Phenomenal

March-Alyssia-2Born and raised on the tough streets of Detroit, Michigan, Jordan L. never had it easy. He watched as his mom struggled to raise six kids while making sure they were able to eat at least six days a week. This kept him motivated and family oriented. To pass time, he would hang out with his uncle who made rap beats for neighborhood friends. Wanting to fit in, he started rapping at the age of 13. One day his uncle, Trey Styles, gave him the opportunity to rap on a track with his little brother called “Old School vs. New School” about NBA jerseys. It was all love for music after that.

Music became JordanL’s life. His biggest influence is his high school band director, Mr. Thomas. Thomas always believed in him, helped him, coached him, and was that father figure in his life when he needed it the most to keep motivated. With idols like Outkast, who aren’t afraid to be different, JordanL has created his own lane. His music is like an open book. He speaks truth in all his music, as he has nothing to hide. He shows his pain, passion, and progress to motivate someone else to be a better them. He wants his fans to listen and want to motivate someone else- a chain reaction of motivation. In turn, having his music changes the world for the better.

“Phenomenal- extraordinary, remarkable”- Merriam Webster

“I don’t see my music as average because average never lasts, good/ great music may be heard around the world and that’s fine but it’s the phenomenal music that changes lives and lasts forever.” –Jordan L

Why the word “phenomenal”? How is this word a reflection of your art?

I chose the word “phenomenal” because in my heart, my music possesses those qualities. There needs to be a clear confidence in the arts when it come to your craft- consider it personal self-assurance. I tell myself I am a king, therefore I am, and so I walk, talk and act as such. The same can be considered with my music. I don’t see my music as average because average never lasts; good/ great music may be heard around the world and that’s fine, but it’s the phenomenal music that changes lives and lasts forever. That’s the feeling I get when I hear my music.

As an artist, do you think it’s possible to separate a person from their craft? (For instance, people hate Kanye’s ego, and typically don’t care for him as a person, but they still love his music.)

No. You can’t separate a person from their craft. Even if no one appreciates Kanye’s ego, you hear it in his music, and that’s what the people love. The ego, pride, attitude, etc. that an artist possesses is honestly what people love to hate but can’t get enough of. It gives the fans a glimpse of who you really are as an artist.

Do you think the media makes it hard for people to discern between the two (an individual vs. their craft)?

The media only controls what you allow it to. In all honesty, I fell in love with who I was as an artist when I reached one of my lowest points in life. It was at that moment that I realized I was able to put raw emotion to paper and let the world see the honest truth about my life and upbringing. To me, self-love and sticking to your guns as far as what type of artist you set out to be is worth more than the opinion of media and any happiness money attempts to buy.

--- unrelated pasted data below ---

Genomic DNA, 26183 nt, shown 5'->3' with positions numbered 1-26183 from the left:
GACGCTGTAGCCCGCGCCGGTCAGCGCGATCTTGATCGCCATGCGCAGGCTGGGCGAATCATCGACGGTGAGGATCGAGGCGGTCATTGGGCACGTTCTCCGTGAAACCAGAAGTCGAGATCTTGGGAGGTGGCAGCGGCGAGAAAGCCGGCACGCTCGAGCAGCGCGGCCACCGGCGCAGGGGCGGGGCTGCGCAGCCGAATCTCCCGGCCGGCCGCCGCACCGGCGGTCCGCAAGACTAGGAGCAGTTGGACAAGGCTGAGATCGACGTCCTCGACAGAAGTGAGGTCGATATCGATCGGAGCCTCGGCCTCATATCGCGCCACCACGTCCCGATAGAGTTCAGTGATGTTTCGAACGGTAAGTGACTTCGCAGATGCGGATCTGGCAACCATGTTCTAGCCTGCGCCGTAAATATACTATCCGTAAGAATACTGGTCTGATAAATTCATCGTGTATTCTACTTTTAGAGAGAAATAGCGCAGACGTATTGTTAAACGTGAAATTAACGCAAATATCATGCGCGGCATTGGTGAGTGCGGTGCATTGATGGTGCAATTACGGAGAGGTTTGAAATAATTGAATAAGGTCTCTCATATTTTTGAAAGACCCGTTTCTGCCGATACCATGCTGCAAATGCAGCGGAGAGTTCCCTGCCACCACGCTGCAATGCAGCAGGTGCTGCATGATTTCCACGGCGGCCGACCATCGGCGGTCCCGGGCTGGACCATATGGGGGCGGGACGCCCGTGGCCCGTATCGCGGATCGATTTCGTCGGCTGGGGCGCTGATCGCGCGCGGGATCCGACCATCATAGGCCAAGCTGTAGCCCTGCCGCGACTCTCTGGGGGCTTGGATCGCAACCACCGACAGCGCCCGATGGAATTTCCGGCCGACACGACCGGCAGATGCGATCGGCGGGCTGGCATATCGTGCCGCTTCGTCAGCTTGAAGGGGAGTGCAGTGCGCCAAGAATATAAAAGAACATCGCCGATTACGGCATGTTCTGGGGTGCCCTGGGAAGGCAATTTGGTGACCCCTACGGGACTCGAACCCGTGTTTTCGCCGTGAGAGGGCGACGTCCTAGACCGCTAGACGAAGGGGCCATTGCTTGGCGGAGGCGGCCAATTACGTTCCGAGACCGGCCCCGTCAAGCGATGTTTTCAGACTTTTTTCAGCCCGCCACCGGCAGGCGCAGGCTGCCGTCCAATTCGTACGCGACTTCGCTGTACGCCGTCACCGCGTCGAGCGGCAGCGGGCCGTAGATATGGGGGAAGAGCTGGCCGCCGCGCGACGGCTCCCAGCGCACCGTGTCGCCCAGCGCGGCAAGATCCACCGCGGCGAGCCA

What influence would you like to have with the music you produce?

I want to my music to have positive influences on everyone it reaches. I want every ear to gain insight on my experiences and learn from my mistakes. I want people to hear my music and say, “If he can make it through it, I can too.” I know it sounds cheesy, but it’s the truth. That there is the influence I want my music to have.

Has making music always been a dream of yours?

This has always been a dream for me. This is all that I know. I can’t do anything else. Nothing else holds my heart like music does. I feel empty without my music. I don’t do this for the fame. I want to spark change. I want people to hear my music and say, “I didn’t give up because of him. I kept pushing because of this one song, because of this one record that JordanL made.”

This is my gift and my curse, my job and my vacation- my pain and my promise. I don’t know anything else- I can’t do anything else. I don’t think anything else but music.

What makes you different than every other artist out there?

My persona, my push, and my passion. I’m resilient and have a story that only I can tell. I can’t quit. What I have riding on this no one else has riding on this.

What do you do for encouragement?

I do a lot of self-encouragement. Every morning I remind myself that I am on this Earth with a purpose, and that purpose is to affect change through music. I also listen to Eric Thomas the Hiphop Preacher. He’s from the Motor City as well and went through some of the same struggles I’ve been through, so a lot of the messages are relatable.

Do you have any words of advice for other up and coming artists such as yourself?

Be yourself. Don’t let anyone or any amount of money change who you are for the worst. Keep a team of positive people around you that encourages growth and development in your craft.

How do you think being a rapper will affect your future professional endeavors?

This is what I want to do with the rest of my life. I think being a rap artist will have a positive effect on me being an artist.

Any last comments or thoughts?

Thank you for the opportunity. I really appreciate it. Be sure to check out my latest project as well The Art of Progress which is out now. It’s on Google play, iTunes. Apple Music, Spotify, www.JordanLMusic.com etc.

Do you have any social media where more of your work can be found?

Yes I do. You can check out my website www.JordanLMusic.com . My soundcloud is www.soundcloud.com/jordanldwe. My Instagram is @JordanLDWE, My Twitter is @JordanLDWE and my Facebook is JordanL Music.

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